The files are then renamed with an extension containing:
- An ID number, which is also in the ransom note. This will be in two parts and could contain letters and numbers
- An email address, which also appears in the note and is where victims are instructed to request their files
- An extension, which is a seemingly random word used to differentiate the person or group responsible for the attack.
The extension will be structured as follows:
.ID[email address 1].[added extension]
For example, a file originally named Photo.jpg might be renamed to something like;
Unfortunately, there is no Phobos decryptor available other than the keys held by the cybercriminals who created the ransomware. This highlights the importance of making regular system backups and storing these in a secure location – this may be the only way to recover your business data – and using cybersecurity software to scan for and remove malicious files.
What to do if your computer is hacked for ransom
You might have done all you can to prevent ransomware, but if you discover that your device or network has been infected, there are a number of measures you should take to protect your business.
Isolate the device from the network
The first step is to minimize damage and prevent the virus from spreading any further. The infected device should be immediately disconnected from the internet and removed from the network. Any devices that were connected should be scanned for malicious software.
Keep in mind that receiving a ransom message is not the end of a Phobos attack – the ransomware will continue to scan for changes to the device and infect new files even without an internet connection.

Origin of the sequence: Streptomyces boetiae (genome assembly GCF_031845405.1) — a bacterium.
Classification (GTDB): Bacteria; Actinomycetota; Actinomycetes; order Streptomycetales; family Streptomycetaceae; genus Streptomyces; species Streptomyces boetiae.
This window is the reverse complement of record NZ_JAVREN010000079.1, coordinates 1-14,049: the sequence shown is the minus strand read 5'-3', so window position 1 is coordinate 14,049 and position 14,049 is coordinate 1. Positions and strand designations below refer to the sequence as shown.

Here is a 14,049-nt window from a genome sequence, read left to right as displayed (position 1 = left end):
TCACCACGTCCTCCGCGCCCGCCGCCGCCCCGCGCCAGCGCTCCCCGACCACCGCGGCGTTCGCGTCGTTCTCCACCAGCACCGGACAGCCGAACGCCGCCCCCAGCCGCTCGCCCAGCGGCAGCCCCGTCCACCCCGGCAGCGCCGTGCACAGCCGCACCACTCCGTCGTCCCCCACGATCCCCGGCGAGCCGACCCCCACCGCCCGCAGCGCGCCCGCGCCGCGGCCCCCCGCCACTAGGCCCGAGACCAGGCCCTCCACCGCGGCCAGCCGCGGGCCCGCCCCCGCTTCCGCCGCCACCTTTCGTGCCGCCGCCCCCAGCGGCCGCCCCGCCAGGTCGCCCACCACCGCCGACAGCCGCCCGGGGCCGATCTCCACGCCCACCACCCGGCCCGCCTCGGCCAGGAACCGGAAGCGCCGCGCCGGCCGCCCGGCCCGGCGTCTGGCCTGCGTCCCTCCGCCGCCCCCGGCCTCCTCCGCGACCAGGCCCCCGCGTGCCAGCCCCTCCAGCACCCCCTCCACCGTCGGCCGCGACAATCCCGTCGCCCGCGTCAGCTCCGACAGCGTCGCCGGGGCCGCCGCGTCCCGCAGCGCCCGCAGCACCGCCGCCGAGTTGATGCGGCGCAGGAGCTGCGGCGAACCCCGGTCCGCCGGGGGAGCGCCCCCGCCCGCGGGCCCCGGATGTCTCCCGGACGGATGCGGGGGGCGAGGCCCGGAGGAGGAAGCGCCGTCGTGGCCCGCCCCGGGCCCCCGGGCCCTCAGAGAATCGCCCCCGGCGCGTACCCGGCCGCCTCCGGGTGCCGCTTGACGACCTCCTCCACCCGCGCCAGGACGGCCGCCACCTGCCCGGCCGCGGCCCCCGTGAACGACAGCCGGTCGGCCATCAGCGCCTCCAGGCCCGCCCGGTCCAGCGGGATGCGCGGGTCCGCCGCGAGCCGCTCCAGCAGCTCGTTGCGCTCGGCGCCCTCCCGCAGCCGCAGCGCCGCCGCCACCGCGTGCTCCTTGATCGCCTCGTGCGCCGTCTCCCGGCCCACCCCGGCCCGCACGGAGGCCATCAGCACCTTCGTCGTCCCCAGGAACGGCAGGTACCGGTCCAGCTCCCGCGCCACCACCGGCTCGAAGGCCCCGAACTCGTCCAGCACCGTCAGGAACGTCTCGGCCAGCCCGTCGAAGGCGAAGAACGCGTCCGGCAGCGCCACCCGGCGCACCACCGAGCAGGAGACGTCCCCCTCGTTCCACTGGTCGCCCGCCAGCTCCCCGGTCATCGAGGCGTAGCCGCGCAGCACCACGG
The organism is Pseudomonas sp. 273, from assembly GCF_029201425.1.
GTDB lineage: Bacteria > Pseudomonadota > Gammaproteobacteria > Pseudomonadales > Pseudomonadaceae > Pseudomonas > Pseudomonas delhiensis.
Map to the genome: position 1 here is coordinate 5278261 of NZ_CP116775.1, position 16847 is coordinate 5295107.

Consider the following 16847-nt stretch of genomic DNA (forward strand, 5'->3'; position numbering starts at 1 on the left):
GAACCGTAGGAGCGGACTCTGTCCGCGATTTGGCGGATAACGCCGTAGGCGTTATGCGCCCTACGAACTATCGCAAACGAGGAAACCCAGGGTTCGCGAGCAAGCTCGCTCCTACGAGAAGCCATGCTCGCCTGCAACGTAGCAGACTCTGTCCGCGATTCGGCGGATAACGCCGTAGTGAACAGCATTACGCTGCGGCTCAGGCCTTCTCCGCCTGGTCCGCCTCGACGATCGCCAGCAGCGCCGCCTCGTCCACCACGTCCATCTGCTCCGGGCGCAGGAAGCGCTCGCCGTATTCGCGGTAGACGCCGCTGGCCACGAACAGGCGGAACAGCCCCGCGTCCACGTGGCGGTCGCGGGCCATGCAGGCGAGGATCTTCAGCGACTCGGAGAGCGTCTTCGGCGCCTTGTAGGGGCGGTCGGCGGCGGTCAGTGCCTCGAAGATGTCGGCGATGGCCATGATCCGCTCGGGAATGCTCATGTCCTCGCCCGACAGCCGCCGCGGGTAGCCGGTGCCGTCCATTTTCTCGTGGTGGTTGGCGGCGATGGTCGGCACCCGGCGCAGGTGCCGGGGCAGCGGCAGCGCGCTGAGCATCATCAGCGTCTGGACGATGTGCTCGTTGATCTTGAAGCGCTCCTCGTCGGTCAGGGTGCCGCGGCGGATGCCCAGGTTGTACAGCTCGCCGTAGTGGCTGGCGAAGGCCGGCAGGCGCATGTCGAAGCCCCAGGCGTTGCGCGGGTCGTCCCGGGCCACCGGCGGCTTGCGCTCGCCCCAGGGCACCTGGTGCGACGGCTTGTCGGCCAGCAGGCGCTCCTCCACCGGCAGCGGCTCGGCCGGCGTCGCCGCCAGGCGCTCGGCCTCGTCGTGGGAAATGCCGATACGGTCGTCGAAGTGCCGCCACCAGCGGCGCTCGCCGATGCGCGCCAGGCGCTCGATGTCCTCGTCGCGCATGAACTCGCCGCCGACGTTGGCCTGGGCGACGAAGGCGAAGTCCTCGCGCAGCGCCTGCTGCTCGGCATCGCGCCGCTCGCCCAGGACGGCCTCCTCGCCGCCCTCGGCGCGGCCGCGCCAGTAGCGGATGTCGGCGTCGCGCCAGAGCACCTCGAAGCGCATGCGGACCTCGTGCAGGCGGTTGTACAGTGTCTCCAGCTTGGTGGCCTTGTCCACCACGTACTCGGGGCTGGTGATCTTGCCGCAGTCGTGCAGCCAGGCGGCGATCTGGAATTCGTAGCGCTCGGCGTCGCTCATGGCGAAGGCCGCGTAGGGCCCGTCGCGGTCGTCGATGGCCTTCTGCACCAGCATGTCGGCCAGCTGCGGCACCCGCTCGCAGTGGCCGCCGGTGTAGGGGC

Use security tools to remove the malicious software
Depending on the type of ransomware, there are a number of removal methods. In some cases, the ransomware will delete itself to make it harder to identify the type of attack and locate a decryption key, if one is available. In others, the file will remain and require a removal tool to clean your system.
Avast Small Business Cybersecurity Solutions can identify and remove many different types of ransomware, keeping your devices protected against future attacks.
Restore data from a backup
If you have kept regular backups, you should be able to safely recover your business data once the ransomware has been removed.
Without a backup and with no decryption key available, there are no recovery solutions for a Phobos attack. In this situation, all that can be done is to backup any files you can access until a key becomes publicly available.
Paying the ransom is not recommended. Not only will payments encourage further attacks, there is no guarantee that the cybercriminal will return your files.
Report the attack to the authorities
Cybercrime should be reported to the authorities so that attack trends can be recorded. In the US, ransomware incidents should be reported to the Cyberstructure & Infrastructure Security Agency (CISA) through their reporting tool. In the UK, cybercrime should be reported to Action Fraud.